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Penn State to Dig Deeply for Budget Cuts

on April 14, 2010 7:33 AM

For about 18 years, Penn State has steadily reviewed its books for unnecessary expenses.

The push has generated savings of roughly $190 million, redirecting that money to academic priorities and helping to temper tuition increases, according to university figures.

But unprecedented financial challenges are now prompting Old Main to dig deeper and more aggressively for cost cuts, administrators said. This spring, Penn State executives announced the creation of the Academic Program and Administrative Services Review Core Council, a 13-member panel comprising faculty, staff and administration representatives.

For the next 18 months, their announced goal is to identify short-term and long-term cuts of $10 million per year. Savings will be used to help advance the Penn State's five-year strategic plan, which emphasizes academic and research excellence, diversity, technology and public service, according to university documents.

Provost Rodney Erickson said the new campaign will center more on "vertical budget cuts" -- or strategic, targeted, permanent reductions -- rather than the "horizontal cuts" seen in earlier years. Horizontal cuts tend to follow a more across-the-board approach.

"This is a more concerted and directed focus on vertical cuts. ... We're looking at big-ticket items that represent large expenditures for the university," Erickson said.

For instance, he said, the Core Council will scour for potential savings in the areas of information technology, employee travel and employee health care. "We're looking very closely at a whole palette of benefits, particularly health care."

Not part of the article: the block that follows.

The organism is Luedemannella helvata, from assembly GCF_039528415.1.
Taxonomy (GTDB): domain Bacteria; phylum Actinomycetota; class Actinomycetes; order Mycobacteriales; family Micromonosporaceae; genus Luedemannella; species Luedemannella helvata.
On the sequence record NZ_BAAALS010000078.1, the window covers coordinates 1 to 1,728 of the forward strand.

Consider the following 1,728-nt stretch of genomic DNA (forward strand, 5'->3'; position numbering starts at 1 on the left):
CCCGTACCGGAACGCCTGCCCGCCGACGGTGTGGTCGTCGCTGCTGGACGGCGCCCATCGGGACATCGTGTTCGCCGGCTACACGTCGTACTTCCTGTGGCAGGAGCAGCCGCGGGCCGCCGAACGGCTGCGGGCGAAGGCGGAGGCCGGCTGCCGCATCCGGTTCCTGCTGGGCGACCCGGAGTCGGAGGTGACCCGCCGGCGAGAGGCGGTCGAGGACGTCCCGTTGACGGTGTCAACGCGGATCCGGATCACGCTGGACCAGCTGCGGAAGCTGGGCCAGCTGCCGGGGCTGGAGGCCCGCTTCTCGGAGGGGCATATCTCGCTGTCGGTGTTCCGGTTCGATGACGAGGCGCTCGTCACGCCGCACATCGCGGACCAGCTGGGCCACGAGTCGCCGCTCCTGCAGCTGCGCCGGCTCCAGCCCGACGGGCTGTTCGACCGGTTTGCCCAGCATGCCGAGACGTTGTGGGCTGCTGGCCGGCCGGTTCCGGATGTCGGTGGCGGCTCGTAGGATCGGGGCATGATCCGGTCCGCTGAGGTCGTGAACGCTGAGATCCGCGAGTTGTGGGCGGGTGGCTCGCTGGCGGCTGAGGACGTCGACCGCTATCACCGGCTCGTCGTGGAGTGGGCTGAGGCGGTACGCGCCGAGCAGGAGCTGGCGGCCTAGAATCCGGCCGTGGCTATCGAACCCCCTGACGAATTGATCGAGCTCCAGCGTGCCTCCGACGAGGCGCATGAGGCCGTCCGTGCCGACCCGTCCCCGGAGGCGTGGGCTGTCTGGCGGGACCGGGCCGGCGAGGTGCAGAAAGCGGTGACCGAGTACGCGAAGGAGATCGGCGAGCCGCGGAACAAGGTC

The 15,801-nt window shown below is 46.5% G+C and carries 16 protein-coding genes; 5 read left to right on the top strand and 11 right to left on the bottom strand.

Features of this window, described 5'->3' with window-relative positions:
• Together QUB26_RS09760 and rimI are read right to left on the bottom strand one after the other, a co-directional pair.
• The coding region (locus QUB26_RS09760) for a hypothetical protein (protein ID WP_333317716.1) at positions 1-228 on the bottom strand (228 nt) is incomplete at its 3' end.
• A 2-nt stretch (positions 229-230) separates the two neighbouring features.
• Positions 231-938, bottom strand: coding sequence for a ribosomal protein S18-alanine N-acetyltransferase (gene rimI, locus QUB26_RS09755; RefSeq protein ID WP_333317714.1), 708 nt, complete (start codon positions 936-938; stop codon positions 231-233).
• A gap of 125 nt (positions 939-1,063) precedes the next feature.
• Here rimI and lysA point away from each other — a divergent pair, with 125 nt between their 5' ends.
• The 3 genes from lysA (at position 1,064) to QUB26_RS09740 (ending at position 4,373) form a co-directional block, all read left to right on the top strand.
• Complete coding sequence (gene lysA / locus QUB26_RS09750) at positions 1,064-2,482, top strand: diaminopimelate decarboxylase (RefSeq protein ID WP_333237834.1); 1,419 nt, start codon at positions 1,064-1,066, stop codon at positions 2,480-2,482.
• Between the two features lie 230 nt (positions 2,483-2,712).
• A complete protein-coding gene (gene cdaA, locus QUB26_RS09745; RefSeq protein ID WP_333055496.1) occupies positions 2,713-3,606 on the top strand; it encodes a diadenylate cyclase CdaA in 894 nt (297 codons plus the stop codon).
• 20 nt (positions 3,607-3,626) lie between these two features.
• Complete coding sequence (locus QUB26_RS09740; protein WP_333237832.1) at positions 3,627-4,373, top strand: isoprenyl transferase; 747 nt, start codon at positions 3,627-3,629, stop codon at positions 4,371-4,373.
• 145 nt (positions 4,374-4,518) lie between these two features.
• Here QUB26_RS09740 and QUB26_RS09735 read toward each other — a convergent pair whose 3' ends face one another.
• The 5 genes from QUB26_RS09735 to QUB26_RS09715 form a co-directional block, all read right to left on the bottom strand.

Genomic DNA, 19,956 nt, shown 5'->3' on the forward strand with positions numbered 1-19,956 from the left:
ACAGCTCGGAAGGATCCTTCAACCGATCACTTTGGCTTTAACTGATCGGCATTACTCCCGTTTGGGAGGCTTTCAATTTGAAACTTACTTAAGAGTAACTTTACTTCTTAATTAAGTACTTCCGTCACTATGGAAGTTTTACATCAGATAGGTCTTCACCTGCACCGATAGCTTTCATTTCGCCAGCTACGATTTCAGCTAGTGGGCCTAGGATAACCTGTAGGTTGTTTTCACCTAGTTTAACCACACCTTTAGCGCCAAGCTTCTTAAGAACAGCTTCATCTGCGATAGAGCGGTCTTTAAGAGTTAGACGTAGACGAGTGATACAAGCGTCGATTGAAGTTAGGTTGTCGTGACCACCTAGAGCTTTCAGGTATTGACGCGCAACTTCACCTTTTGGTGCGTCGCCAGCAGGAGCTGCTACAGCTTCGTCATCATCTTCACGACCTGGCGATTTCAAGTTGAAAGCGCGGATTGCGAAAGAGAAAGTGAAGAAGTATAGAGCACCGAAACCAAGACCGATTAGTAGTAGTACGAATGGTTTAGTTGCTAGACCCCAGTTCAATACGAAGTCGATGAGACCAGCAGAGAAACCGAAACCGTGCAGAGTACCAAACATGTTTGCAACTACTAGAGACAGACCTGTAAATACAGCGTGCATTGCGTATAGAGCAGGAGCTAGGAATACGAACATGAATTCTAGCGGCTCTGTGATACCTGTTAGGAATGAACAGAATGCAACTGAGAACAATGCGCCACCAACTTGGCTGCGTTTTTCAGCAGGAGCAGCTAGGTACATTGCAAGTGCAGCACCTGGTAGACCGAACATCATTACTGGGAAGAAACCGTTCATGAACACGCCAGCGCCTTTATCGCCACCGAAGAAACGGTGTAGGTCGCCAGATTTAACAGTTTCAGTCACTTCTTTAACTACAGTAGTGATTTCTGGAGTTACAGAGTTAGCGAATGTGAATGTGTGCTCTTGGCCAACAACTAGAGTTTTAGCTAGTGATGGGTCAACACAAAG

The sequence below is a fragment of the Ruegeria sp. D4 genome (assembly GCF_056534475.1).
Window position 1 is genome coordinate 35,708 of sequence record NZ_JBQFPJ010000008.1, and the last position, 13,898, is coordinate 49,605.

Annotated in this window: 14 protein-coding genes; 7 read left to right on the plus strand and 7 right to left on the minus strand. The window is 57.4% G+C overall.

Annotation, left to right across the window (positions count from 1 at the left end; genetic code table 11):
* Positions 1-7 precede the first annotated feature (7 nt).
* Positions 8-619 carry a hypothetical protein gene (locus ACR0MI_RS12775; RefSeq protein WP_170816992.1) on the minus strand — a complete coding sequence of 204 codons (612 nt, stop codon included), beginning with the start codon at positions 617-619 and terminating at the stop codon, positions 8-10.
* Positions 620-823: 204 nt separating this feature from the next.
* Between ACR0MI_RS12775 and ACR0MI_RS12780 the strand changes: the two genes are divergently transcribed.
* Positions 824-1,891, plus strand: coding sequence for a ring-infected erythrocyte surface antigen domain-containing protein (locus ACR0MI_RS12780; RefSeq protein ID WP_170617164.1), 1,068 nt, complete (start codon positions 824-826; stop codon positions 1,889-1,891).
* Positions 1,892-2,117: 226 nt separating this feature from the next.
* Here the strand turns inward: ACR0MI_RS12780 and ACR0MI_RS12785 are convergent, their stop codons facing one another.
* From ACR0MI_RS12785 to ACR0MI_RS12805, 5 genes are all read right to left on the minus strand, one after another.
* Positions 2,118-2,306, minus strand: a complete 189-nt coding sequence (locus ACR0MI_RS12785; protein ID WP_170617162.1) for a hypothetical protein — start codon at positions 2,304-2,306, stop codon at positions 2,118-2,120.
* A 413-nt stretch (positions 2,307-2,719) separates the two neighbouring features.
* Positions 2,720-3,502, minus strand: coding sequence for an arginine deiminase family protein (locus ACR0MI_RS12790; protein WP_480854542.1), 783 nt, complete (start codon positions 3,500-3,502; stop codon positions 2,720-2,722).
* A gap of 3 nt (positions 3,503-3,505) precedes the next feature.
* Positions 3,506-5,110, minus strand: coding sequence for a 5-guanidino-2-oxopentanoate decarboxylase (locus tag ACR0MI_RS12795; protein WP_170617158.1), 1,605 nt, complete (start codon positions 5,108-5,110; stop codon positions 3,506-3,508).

On the health front, Erickson said, Penn State is looking for "ways to focus on wellness, prevention, disease management and lower cost increases."

He met this week with faculty members to review elements of the strategic plan, including the cost-cutting strategy. Jean Landa Pytel, assistant dean for student services in the College of Engineering, was among those present for the meeting. She is chair-elect of the University Faculty Senate.

"I think that the administration is doing the best it can under very uncertain conditions that are expected in the future," Pytel wrote in an e-mail message to StateCollege.com. "It is too early to tell how things are going. My main concern is about appropriate and timely consultation with the faculty so that we can contribute to the solution of the problems, rather than being faced with a 'done deal.'"

Areas under review for potential cost cuts also include "under-enrolled" courses, workload policies and academic programs, Pytel said.

The financial pressures confronting Penn State are varied, university President Graham Spanier has said. While costs for health care, utilities and the State Employees' Retirement System are ballooning, state appropriations have been just about stagnant, if not falling, Spanier said. Money from the state now accounts for about eight percent of the university budget, down from nearly 37 percent in 1970.

Increases in tuition, meanwhile, have made up for much of the difference. In-state, full-time undergraduates at University Park now pay more than $13,000 a year in tuition, up some 300 percent since the early 1990s. Tuition at Penn State is often ranked among the highest at public universities in the United States.

The university runs an overall budget of more than $3 billion a year.

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